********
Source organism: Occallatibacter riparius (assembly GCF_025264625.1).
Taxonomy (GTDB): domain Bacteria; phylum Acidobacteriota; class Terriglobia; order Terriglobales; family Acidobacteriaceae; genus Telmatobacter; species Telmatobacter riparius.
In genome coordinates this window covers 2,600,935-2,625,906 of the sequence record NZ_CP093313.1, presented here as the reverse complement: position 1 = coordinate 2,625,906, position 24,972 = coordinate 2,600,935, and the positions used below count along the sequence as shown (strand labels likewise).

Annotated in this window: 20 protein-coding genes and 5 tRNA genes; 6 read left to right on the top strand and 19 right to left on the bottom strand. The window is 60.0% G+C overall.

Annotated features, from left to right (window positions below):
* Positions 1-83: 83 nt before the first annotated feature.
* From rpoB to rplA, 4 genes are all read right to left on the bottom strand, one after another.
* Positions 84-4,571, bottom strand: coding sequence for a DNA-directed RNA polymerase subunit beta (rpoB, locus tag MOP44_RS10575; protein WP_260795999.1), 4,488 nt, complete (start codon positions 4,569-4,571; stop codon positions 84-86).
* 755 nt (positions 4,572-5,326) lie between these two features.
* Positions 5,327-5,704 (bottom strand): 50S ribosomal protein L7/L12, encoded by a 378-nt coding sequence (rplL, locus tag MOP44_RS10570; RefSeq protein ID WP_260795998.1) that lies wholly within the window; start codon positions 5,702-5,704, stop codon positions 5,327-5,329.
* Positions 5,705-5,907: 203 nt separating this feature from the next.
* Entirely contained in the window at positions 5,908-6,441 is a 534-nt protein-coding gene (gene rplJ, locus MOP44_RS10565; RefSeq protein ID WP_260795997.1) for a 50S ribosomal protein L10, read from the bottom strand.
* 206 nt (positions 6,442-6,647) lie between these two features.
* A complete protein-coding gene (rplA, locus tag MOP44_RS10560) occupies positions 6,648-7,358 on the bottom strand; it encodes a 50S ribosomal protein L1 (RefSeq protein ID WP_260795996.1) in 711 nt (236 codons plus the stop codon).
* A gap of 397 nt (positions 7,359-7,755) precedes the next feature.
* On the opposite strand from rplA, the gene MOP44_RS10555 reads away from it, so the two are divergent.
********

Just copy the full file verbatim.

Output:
Source organism: Occallatibacter riparius (assembly GCF_025264625.1).
Taxonomy (GTDB): domain Bacteria; phylum Acidobacteriota; class Terriglobia; order Terriglobales; family Acidobacteriaceae; genus Telmatobacter; species Telmatobacter riparius.
In genome coordinates this window covers 2,600,935-2,625,906 of the sequence record NZ_CP093313.1, presented here as the reverse complement: position 1 = coordinate 2,625,906, position 24,972 = coordinate 2,600,935, and the positions used below count along the sequence as shown (strand labels likewise).

Annotated in this window: 20 protein-coding genes and 5 tRNA genes; 6 read left to right on the top strand and 19 right to left on the bottom strand. The window is 60.0% G+C overall.

Annotated features, from left to right (window positions below):
* Positions 1-83: 83 nt before the first annotated feature.
* From rpoB to rplA, 4 genes are all read right to left on the bottom strand, one after another.
* Positions 84-4,571, bottom strand: coding sequence for a DNA-directed RNA polymerase subunit beta (rpoB, locus tag MOP44_RS10575; protein WP_260795999.1), 4,488 nt, complete (start codon positions 4,569-4,571; stop codon positions 84-86).
* 755 nt (positions 4,572-5,326) lie between these two features.
* Positions 5,327-5,704 (bottom strand): 50S ribosomal protein L7/L12, encoded by a 378-nt coding sequence (rplL, locus tag MOP44_RS10570; RefSeq protein ID WP_260795998.1) that lies wholly within the window; start codon positions 5,702-5,704, stop codon positions 5,327-5,329.
* Positions 5,705-5,907: 203 nt separating this feature from the next.
* Entirely contained in the window at positions 5,908-6,441 is a 534-nt protein-coding gene (gene rplJ, locus MOP44_RS10565; RefSeq protein ID WP_260795997.1) for a 50S ribosomal protein L10, read from the bottom strand.
* 206 nt (positions 6,442-6,647) lie between these two features.
* A complete protein-coding gene (rplA, locus tag MOP44_RS10560) occupies positions 6,648-7,358 on the bottom strand; it encodes a 50S ribosomal protein L1 (RefSeq protein ID WP_260795996.1) in 711 nt (236 codons plus the stop codon).
* A gap of 397 nt (positions 7,359-7,755) precedes the next feature.
* On the opposite strand from rplA, the gene MOP44_RS10555 reads away from it, so the two are divergent.